Neuroanatomical changes in patients with loss of visual function

Doety Prins

    Research output: ThesisThesis fully internal (DIV)

    776 Downloads (Pure)


    Eye diseases that cause loss of visual function are associated with changes in the brain. However, the underlying mechanism of this association is still unclear. Research into this association is important, since the remaining capacity of the brain to conduct and process the input from the eye is believed to be a crucial factor that can affect the success of future vision restoration treatments. Moreover, such research can provide information for a better understanding of the origin of the investigated eye disease.
    The aim of this thesis was to discover which mechanisms could explain the association between loss of visual function and changes in the brain in general. To investigate this, I studied changes in the brain in various eye diseases that cause visual deprivation. In conclude that changes in the brain – due to loss of visual input – plays an important role in all of the cases. Furthermore, I found evidence that suggests that the eye diseases primary open angle glaucoma and age-related macular degeneration are part of a more general neurodegenerative disorder. This can give directions to future research on the treatment of the eye disease, which might have to expand its focus from treatment of the eye alone towards treatment of both the eye and brain.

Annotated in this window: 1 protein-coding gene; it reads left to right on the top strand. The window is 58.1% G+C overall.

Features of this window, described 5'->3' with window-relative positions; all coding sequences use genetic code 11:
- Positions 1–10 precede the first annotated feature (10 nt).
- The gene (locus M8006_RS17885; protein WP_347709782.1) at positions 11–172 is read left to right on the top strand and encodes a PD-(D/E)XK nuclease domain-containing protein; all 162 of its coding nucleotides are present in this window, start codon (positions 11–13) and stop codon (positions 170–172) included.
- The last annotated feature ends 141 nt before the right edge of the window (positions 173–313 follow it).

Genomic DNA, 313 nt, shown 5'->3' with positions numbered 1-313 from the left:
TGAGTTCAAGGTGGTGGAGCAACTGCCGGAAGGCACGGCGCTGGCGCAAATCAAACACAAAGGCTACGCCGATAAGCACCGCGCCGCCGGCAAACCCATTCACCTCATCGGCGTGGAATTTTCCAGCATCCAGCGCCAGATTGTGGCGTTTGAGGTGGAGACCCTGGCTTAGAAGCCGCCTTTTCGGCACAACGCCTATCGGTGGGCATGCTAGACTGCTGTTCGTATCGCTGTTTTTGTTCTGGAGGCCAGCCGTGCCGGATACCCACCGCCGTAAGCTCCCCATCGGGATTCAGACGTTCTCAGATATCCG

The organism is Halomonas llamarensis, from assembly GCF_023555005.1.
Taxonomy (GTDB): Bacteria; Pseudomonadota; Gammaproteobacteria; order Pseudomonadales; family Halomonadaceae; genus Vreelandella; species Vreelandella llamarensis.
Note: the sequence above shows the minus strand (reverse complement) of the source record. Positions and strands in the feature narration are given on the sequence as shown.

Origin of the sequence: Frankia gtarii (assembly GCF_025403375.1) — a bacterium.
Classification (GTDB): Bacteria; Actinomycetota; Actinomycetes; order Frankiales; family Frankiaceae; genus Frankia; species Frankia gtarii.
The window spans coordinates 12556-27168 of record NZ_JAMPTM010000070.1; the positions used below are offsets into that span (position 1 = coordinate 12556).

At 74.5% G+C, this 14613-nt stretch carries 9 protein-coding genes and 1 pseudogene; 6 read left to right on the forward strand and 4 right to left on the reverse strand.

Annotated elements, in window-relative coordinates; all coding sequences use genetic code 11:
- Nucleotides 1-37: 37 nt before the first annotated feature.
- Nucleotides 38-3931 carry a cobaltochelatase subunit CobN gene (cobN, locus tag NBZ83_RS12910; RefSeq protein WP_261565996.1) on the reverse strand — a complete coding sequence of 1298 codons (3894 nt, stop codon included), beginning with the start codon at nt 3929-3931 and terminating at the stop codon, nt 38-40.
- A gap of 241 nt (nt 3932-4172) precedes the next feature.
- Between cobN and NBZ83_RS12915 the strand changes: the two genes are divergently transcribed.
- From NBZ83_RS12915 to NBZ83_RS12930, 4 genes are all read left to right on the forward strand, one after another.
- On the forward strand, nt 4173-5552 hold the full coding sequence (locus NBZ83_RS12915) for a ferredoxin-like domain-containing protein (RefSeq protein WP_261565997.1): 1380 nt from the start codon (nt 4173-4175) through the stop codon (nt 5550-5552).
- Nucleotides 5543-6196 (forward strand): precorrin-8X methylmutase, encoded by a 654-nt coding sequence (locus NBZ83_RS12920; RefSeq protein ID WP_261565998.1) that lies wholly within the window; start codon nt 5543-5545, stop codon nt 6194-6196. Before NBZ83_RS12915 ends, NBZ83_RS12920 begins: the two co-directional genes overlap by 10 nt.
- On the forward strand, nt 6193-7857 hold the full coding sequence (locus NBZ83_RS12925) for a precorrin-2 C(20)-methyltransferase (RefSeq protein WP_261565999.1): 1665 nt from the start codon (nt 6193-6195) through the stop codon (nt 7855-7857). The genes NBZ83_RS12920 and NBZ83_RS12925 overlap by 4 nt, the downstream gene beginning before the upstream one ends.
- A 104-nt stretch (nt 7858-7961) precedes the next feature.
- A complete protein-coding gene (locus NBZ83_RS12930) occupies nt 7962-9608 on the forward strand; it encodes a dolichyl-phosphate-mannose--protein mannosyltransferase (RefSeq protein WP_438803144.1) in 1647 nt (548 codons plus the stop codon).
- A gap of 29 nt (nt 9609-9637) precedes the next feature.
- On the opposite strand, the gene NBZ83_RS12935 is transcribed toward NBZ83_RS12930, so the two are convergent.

Original languageEnglish
    QualificationDoctor of Philosophy
    Awarding Institution
    • University of Groningen
    • Cornelissen, Frans, Supervisor
    • Hooymans, Johanna M.M., Supervisor
    • Jansonius, Nomdo, Supervisor
    Award date23-Nov-2016
    Place of Publication[Groningen]
    Print ISBNs978-90-367-9330-8
    Electronic ISBNs978-90-367-9329-2
    Publication statusPublished - 2016

    Cite this